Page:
What’s really interesting, is how the crowd reacted. All three games were very quiet by Victoria standards. The excitement of opening night was quickly replaced by stony silence as the team got behind and never recovered. Tuesday’s game was better once the team got a lead, but Wednesday’s early runs against put the crowd right back into silent mode. When Claire Eccles took the mound in the 8th, you could hear a pin drop at RAP as people watched the first batter with nervous apprehension. Crowds were down significantly in numbers as well, the 2,676 opening night was the smallest in club history, about 1,900 fans fewer than last year (it was on a comparable Tuesday as well). Games 2 and 3 brought in 1,780, and 1,263 respectively for a three-game total of 5,719 – a 1,300 drop from last year’s opening series.

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Claire and the post-game scene

As the team moves on now to Wenatchee for the back part of the 6-game home and home, the three days on the road together will hopefully pull them closer together. I suspect by the Port Angeles series next week, we may see a renewed excitement on the first-base side. We should also see a few more regulars on board as the college world series ends for several teams, and players complete other commitments. The additions should hopefully solidify the lineup.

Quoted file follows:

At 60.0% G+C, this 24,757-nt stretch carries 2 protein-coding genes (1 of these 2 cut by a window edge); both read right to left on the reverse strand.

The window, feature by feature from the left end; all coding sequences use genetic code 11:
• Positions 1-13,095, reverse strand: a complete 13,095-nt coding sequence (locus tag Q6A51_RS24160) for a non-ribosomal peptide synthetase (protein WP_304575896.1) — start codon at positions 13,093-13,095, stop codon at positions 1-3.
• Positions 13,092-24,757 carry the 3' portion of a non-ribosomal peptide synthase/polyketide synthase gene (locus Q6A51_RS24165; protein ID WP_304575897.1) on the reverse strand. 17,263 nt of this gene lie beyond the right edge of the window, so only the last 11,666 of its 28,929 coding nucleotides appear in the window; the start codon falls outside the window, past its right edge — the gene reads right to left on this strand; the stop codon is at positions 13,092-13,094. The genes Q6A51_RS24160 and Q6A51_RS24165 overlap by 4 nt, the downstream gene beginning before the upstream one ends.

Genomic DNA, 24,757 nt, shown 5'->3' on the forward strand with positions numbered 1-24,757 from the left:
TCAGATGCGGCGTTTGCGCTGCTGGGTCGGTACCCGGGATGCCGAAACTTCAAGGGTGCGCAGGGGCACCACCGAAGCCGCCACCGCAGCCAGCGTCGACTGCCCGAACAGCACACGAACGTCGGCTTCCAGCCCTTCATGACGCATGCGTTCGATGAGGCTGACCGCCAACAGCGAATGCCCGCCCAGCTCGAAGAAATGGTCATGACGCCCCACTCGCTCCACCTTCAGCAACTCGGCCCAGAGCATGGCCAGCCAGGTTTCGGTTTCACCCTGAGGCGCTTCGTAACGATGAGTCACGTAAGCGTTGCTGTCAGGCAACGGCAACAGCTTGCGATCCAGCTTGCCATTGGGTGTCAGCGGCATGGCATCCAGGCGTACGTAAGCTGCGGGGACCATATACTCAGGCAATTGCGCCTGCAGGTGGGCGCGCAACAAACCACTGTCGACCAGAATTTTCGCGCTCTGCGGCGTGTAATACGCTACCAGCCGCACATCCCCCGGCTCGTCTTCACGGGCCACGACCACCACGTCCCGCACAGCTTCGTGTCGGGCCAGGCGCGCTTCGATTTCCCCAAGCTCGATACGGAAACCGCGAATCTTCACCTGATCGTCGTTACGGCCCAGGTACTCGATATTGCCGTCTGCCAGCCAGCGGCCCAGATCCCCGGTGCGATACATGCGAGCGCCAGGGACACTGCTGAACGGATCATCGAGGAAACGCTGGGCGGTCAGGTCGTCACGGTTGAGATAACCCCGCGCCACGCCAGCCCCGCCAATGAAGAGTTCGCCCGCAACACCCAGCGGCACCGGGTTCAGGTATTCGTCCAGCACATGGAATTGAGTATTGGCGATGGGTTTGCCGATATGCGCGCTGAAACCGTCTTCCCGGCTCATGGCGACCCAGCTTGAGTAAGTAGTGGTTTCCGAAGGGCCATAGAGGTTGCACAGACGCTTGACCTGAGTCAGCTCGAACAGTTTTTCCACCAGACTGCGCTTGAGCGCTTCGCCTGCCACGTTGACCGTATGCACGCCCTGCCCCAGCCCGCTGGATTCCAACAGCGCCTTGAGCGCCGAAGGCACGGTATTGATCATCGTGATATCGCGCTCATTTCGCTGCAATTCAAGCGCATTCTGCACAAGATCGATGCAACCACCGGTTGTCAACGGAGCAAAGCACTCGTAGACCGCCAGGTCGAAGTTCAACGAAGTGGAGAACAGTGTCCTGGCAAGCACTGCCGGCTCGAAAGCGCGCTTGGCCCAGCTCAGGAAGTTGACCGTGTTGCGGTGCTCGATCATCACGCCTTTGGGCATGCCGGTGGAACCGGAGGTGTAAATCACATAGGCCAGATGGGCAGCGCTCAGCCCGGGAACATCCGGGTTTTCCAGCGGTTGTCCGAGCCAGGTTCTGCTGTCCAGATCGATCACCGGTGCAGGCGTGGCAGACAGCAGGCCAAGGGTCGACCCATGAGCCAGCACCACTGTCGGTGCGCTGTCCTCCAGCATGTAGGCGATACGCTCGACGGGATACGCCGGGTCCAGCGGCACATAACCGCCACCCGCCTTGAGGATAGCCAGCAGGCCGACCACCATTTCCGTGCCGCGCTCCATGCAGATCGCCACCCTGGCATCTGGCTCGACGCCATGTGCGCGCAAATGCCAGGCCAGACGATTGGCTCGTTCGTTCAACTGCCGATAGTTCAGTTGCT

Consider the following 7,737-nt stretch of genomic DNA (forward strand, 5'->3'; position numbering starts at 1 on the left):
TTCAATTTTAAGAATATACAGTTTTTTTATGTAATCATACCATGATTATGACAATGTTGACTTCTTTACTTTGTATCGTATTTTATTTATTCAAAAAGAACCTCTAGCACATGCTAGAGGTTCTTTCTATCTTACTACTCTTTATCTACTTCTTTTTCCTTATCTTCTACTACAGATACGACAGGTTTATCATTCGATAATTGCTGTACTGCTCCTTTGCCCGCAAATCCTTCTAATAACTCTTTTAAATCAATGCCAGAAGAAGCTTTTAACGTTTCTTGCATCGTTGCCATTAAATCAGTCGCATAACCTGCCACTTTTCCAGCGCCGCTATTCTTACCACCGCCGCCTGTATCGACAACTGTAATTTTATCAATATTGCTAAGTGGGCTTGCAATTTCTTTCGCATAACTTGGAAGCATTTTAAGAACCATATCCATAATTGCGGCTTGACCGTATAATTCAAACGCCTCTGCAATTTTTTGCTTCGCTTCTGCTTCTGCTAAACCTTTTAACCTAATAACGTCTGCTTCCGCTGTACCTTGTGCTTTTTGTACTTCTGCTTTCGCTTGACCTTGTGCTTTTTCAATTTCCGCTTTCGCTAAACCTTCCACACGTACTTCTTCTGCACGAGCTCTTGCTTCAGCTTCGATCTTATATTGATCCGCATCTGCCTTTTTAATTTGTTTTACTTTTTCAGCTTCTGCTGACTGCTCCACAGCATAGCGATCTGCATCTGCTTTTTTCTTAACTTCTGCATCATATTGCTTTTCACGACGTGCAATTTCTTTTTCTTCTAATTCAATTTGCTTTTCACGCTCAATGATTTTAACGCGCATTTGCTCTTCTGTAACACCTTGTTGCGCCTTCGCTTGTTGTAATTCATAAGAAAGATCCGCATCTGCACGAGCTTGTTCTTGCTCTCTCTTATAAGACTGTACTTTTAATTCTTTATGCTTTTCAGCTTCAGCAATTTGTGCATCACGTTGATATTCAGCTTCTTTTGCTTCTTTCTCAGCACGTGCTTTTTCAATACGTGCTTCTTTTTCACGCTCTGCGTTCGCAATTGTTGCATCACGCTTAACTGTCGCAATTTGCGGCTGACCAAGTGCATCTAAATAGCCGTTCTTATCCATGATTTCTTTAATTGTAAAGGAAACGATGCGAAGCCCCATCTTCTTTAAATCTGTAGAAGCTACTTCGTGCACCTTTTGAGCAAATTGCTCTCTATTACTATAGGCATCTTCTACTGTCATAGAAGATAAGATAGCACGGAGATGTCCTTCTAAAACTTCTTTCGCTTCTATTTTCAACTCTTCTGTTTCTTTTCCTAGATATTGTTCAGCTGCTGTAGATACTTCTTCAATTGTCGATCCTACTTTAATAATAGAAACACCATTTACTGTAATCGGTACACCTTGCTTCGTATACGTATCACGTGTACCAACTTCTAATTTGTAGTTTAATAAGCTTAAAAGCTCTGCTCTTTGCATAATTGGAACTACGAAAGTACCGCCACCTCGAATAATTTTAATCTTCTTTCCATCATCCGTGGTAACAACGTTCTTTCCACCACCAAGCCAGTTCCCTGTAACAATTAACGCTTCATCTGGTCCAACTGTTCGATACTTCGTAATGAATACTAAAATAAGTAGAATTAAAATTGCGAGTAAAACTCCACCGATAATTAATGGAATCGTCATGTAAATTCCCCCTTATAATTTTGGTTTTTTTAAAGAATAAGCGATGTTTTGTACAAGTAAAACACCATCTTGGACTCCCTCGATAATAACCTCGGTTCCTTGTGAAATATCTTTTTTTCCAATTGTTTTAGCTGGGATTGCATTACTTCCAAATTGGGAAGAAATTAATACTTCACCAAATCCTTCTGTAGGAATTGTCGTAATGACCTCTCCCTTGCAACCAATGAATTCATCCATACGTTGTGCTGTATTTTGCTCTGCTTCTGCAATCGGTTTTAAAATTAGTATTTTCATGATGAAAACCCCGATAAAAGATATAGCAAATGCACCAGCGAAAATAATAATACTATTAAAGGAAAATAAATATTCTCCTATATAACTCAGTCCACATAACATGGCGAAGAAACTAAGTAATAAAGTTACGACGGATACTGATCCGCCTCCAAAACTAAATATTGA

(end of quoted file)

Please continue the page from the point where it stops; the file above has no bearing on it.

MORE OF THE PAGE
Hopefully before that happens, Victoria can find their road bats and not come home 4-6!

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HarbourCats back home to kick off SeasonV Victoria-Style!

SeasonV comes to Victoria this afternoon as the HarbourCats come home for the first time this season, bringing with them the Wenatchee AppleSox for a three game set. A raucous welcome no doubt awaits the team that brings to town a 3-1 record after an exciting road trip through two southern cities.

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RAP is ready for action, and has never looked better!

In case you missed it, Victoria welcomed the Port Angeles Lefties to the WCL with an 11-2 thumping on Thursday night at Civic Field in P.A., then spoiled the Yakima Valley Pippins 2017 opener the next night, holding on for a 7-6 victory. On Saturday night, one bad inning led to 7 Yakima runs and an 11-4 loss, but Sunday the Cats rebounded with a 6-2 effort to get to the 3-1 mark.

As one could expect of a team averaging 7+ runs a game so far, offensive numbers are outstanding to this point. The team is hitting a combined .265, with 5 players hitting above .300. Most impressive so far are SS Harry Shipley and 3B Noah Prewett, both of whom come into tonight’s game hitting .462 on identical 6 for 13 streaks. Catcher/DH Kekai Rios has made the most of his early swings going 4-10, with Ethan Lopez (.364) and Kevin Collard (.308) rounding out the 300 club. Surprisingly, the power isn’t on yet as the team has yet to hit a home run, and on the base paths, the group is a collective 6/10 on stolen bases.

On the mound, despite getting rocked in game two of the Yakima series, the club sits at a combined 3.86 ERA. Relievers have a slightly better 3.60 ERA in 20 innings of work, while starters sit at 4.20 in 15 innings. Seven errors have accounted for a total of 6 runs against.

While it’s a bit early to be too focused on stats, we have seen some great early starts including AJ Block’s 8 K’s in 3 innings with no earned runs, and Adam McKillican who has 6 shut-out innings under his belt so far, picking up both a win and a save in the process.